In Canada, Bitcoin Mining Is Thriving

There’s been plenty of jibber-jabber about how much the United States stands to benefit from the great hash rate migration from China, but what about the U.S.’s continental cousin, Canada?

A few months ago, a news report surfaced that said Bitfarms, one of Canada’s largest bitcoin miners, was quitting Quebec on account of rising energy prices and stringent regulations. In fact this isn’t true; Bitfarms is expanding in Quebec, but it’s just moving moving part of its fleet to South America in a bid to diversify its operations.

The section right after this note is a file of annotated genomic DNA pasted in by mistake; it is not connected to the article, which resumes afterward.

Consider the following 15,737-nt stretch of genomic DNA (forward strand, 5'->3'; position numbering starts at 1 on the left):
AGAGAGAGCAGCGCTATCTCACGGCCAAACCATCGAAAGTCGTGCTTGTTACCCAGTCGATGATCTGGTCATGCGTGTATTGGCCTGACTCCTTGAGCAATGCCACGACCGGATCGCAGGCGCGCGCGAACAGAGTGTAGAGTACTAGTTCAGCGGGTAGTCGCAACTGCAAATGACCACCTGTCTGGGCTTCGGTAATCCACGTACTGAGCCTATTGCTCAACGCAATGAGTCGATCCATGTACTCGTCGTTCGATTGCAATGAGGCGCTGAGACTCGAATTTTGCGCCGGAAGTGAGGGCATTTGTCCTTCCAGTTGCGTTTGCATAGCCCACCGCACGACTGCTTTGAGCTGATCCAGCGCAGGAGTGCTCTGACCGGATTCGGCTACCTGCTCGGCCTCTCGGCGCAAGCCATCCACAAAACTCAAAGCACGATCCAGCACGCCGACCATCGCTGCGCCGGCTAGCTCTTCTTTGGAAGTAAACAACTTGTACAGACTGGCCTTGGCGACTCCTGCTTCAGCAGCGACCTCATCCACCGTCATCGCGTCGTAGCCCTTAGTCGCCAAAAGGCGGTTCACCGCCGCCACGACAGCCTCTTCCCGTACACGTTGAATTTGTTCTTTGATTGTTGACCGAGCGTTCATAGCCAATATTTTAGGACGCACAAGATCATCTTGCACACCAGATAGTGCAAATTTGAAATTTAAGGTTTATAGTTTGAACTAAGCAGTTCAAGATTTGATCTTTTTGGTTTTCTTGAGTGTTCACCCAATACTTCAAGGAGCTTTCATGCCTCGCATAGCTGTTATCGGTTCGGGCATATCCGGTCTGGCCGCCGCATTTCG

Still, the news peg painted Canada as a poor jurisdiction for miners to set up shop, but lest we paint the entire country with broad strokes, we should take a look at other jurisdictions to get the full picture, as well as examine Quebec’s large hash rate footprint despite the industry being tied up by red tape.

Figures from the University of Cambridge’s latest mining report factor that Canada currently represents 3% of the network’s hash rate. This is skewed due to the fact that the report relied on IP login data to pinpoint mining operations (so if a firm operates machines in Canada but it managed its machines from the U.K., then its hash rate would be registered in the U.K.). Luxor Technologies estimates that a more accurate figure is 7.8%, based on the size of the ASIC fleets of key players in the region and the current network hash rate.